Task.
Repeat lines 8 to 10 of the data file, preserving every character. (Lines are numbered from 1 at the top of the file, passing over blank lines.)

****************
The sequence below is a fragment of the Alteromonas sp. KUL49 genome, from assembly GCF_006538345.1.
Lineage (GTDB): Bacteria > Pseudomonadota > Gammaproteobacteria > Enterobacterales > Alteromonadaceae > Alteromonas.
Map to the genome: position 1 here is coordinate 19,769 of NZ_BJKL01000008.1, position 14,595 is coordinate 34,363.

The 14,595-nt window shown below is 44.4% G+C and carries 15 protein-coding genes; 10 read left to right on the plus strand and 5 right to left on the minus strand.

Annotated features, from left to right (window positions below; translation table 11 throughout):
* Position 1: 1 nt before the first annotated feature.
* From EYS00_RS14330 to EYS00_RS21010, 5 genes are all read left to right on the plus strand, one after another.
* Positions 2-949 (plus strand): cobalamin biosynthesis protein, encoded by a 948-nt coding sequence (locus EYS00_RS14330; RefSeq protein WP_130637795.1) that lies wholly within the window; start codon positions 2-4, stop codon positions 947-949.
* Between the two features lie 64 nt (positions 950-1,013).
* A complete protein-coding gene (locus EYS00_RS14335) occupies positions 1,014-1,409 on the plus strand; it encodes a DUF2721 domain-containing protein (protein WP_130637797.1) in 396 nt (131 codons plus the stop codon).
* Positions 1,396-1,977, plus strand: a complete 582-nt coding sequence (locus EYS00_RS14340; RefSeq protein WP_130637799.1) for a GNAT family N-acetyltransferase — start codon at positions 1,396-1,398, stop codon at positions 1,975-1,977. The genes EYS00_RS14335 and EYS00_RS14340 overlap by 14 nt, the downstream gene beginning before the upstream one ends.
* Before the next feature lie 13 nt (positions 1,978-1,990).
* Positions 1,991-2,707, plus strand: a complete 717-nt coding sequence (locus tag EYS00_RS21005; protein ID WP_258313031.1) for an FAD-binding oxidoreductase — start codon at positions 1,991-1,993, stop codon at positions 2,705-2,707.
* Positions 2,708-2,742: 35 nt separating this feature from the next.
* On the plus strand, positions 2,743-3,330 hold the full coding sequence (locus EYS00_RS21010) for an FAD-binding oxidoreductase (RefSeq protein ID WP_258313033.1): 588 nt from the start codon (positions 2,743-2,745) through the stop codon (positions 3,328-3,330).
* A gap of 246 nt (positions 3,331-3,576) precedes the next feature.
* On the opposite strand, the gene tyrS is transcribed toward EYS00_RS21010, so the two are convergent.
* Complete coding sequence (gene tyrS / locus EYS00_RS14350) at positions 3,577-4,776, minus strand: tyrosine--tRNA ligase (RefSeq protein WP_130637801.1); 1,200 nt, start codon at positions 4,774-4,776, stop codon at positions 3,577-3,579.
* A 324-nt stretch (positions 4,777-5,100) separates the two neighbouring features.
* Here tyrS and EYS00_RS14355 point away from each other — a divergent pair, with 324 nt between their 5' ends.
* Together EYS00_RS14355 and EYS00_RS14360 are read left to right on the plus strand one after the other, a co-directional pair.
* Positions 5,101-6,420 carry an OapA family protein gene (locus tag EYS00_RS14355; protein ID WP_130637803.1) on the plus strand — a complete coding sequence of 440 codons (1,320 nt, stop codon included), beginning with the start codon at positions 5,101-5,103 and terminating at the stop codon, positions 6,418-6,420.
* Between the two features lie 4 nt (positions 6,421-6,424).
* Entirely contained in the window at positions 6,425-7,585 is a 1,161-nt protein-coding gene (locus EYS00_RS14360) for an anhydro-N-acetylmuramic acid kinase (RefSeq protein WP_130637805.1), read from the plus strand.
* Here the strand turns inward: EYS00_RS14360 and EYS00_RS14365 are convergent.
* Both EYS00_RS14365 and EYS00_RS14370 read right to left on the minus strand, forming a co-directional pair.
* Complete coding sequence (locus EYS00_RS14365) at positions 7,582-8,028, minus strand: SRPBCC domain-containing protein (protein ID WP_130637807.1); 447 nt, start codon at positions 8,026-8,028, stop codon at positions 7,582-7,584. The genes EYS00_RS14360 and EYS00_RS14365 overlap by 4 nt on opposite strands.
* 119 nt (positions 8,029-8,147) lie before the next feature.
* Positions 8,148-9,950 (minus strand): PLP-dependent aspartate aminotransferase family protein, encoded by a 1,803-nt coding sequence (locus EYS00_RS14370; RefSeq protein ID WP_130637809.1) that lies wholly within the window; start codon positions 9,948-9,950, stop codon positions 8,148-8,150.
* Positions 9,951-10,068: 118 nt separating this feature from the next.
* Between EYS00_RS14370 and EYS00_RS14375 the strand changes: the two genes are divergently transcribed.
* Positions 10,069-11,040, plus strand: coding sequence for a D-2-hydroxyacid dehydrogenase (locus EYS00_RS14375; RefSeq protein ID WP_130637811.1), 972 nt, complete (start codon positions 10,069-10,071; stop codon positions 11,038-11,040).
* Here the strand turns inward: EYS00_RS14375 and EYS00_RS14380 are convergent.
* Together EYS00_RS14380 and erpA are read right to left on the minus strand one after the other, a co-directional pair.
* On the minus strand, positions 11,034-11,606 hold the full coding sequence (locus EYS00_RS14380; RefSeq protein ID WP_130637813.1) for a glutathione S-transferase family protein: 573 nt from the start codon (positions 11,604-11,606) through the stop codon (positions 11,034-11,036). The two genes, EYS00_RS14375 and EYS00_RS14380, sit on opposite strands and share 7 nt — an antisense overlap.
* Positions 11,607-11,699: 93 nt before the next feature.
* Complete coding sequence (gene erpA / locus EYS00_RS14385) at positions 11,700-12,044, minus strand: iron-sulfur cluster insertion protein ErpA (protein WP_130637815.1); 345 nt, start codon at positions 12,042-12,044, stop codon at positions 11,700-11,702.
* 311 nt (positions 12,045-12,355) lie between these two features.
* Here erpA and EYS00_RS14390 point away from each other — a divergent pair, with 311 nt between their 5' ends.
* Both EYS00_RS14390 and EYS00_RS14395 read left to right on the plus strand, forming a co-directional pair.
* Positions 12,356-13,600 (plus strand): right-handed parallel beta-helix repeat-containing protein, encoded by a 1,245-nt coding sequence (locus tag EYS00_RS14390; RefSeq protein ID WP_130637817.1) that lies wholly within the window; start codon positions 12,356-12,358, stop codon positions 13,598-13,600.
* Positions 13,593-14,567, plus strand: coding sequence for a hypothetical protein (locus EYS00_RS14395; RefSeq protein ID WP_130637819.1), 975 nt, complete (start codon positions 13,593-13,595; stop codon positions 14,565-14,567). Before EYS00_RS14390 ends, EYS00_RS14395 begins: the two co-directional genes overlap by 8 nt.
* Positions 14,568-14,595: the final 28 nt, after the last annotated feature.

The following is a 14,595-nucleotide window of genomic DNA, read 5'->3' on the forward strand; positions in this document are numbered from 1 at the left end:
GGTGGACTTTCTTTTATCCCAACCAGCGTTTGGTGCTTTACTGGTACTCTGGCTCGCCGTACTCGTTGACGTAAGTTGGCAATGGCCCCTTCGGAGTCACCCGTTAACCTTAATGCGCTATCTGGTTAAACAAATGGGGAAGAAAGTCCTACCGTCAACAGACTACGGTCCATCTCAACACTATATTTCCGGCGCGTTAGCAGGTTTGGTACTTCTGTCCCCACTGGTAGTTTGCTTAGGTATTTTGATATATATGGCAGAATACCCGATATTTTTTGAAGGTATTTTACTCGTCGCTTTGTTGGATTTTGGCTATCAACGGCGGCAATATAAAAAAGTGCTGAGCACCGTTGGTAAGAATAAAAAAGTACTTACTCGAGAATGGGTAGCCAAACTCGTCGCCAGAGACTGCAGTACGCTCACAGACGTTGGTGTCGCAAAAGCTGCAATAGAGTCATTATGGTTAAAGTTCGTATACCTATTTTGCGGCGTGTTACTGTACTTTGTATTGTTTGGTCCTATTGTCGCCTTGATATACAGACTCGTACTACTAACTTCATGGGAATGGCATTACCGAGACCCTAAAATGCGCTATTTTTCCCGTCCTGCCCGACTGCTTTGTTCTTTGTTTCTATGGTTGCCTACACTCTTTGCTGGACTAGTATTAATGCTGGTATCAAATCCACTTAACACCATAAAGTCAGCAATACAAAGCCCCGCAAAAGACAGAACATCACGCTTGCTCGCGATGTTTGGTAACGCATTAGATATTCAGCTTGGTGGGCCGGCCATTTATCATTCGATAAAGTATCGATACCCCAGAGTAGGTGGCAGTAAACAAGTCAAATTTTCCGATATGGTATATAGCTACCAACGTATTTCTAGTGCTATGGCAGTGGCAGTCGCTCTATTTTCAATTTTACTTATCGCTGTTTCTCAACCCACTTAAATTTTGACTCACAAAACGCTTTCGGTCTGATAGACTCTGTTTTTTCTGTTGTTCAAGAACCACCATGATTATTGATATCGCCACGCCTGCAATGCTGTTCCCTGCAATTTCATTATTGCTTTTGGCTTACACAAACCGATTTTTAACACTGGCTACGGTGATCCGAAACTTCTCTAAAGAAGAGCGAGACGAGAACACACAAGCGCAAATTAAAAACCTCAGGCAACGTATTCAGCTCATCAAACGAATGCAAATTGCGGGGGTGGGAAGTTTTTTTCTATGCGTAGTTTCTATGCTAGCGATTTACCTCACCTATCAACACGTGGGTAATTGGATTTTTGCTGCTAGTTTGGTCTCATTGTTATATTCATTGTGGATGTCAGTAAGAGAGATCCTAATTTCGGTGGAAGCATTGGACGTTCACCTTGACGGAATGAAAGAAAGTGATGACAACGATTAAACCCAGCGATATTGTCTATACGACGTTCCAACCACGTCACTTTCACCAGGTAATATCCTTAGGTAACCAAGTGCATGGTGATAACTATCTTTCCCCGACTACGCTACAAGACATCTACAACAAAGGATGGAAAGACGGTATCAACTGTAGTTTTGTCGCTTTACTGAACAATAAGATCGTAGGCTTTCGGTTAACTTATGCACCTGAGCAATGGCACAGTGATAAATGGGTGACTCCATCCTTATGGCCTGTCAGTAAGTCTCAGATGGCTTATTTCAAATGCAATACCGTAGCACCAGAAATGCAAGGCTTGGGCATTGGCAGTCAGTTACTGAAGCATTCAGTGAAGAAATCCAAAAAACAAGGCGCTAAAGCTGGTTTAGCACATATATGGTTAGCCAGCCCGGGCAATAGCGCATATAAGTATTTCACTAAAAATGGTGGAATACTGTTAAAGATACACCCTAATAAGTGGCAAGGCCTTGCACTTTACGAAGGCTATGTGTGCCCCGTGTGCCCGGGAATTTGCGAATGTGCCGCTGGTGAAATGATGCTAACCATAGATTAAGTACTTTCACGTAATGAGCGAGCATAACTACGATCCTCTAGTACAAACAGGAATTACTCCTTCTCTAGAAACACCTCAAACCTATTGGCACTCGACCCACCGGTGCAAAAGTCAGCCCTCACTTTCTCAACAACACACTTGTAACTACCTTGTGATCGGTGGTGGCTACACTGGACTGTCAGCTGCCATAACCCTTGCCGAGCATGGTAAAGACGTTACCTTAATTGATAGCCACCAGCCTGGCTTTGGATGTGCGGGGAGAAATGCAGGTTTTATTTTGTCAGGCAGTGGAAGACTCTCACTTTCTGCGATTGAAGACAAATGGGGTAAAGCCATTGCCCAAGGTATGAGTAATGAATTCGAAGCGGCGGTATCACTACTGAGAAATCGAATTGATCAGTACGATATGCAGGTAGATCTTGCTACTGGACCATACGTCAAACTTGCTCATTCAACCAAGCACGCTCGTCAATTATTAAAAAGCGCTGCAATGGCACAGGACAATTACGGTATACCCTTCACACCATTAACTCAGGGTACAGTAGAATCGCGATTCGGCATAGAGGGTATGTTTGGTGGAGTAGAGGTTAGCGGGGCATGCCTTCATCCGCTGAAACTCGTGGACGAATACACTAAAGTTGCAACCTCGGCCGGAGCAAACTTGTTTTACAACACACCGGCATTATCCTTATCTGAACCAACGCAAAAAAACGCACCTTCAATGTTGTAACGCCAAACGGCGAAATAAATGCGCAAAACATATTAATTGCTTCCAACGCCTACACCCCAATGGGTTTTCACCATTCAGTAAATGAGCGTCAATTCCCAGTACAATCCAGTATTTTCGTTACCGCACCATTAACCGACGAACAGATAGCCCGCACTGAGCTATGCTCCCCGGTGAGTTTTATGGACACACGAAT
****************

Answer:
* Positions 2-949 (plus strand): cobalamin biosynthesis protein, encoded by a 948-nt coding sequence (locus EYS00_RS14330; RefSeq protein WP_130637795.1) that lies wholly within the window; start codon positions 2-4, stop codon positions 947-949.
* Between the two features lie 64 nt (positions 950-1,013).
* A complete protein-coding gene (locus EYS00_RS14335) occupies positions 1,014-1,409 on the plus strand; it encodes a DUF2721 domain-containing protein (protein WP_130637797.1) in 396 nt (131 codons plus the stop codon).